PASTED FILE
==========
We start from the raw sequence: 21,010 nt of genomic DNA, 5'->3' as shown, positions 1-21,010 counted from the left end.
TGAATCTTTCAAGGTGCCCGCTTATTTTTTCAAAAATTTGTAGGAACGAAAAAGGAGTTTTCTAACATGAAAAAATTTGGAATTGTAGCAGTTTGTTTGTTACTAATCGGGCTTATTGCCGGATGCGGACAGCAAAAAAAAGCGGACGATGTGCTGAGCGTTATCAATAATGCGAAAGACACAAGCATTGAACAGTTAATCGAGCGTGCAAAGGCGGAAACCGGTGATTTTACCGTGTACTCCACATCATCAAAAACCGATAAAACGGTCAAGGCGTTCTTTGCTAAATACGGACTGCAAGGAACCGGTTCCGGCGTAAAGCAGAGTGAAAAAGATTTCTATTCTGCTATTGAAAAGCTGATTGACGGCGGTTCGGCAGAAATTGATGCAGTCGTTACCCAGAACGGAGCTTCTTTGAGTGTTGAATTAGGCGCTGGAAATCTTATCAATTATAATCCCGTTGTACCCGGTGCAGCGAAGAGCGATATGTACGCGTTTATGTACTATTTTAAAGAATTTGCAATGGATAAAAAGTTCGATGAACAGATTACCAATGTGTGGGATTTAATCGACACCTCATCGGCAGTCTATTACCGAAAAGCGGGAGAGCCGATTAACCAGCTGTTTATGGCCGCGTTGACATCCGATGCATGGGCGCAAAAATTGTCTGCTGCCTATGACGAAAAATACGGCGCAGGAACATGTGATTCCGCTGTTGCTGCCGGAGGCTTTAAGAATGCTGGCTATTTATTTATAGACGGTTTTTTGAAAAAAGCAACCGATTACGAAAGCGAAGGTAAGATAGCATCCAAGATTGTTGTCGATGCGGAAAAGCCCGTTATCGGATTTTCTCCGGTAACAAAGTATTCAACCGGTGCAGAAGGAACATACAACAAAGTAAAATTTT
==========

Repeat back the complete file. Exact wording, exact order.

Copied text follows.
We start from the raw sequence: 21,010 nt of genomic DNA, 5'->3' as shown, positions 1-21,010 counted from the left end.
TGAATCTTTCAAGGTGCCCGCTTATTTTTTCAAAAATTTGTAGGAACGAAAAAGGAGTTTTCTAACATGAAAAAATTTGGAATTGTAGCAGTTTGTTTGTTACTAATCGGGCTTATTGCCGGATGCGGACAGCAAAAAAAAGCGGACGATGTGCTGAGCGTTATCAATAATGCGAAAGACACAAGCATTGAACAGTTAATCGAGCGTGCAAAGGCGGAAACCGGTGATTTTACCGTGTACTCCACATCATCAAAAACCGATAAAACGGTCAAGGCGTTCTTTGCTAAATACGGACTGCAAGGAACCGGTTCCGGCGTAAAGCAGAGTGAAAAAGATTTCTATTCTGCTATTGAAAAGCTGATTGACGGCGGTTCGGCAGAAATTGATGCAGTCGTTACCCAGAACGGAGCTTCTTTGAGTGTTGAATTAGGCGCTGGAAATCTTATCAATTATAATCCCGTTGTACCCGGTGCAGCGAAGAGCGATATGTACGCGTTTATGTACTATTTTAAAGAATTTGCAATGGATAAAAAGTTCGATGAACAGATTACCAATGTGTGGGATTTAATCGACACCTCATCGGCAGTCTATTACCGAAAAGCGGGAGAGCCGATTAACCAGCTGTTTATGGCCGCGTTGACATCCGATGCATGGGCGCAAAAATTGTCTGCTGCCTATGACGAAAAATACGGCGCAGGAACATGTGATTCCGCTGTTGCTGCCGGAGGCTTTAAGAATGCTGGCTATTTATTTATAGACGGTTTTTTGAAAAAAGCAACCGATTACGAAAGCGAAGGTAAGATAGCATCCAAGATTGTTGTCGATGCGGAAAAGCCCGTTATCGGATTTTCTCCGGTAACAAAGTATTCAACCGGTGCAGAAGGAACATACAACAAAGTAAAATTTT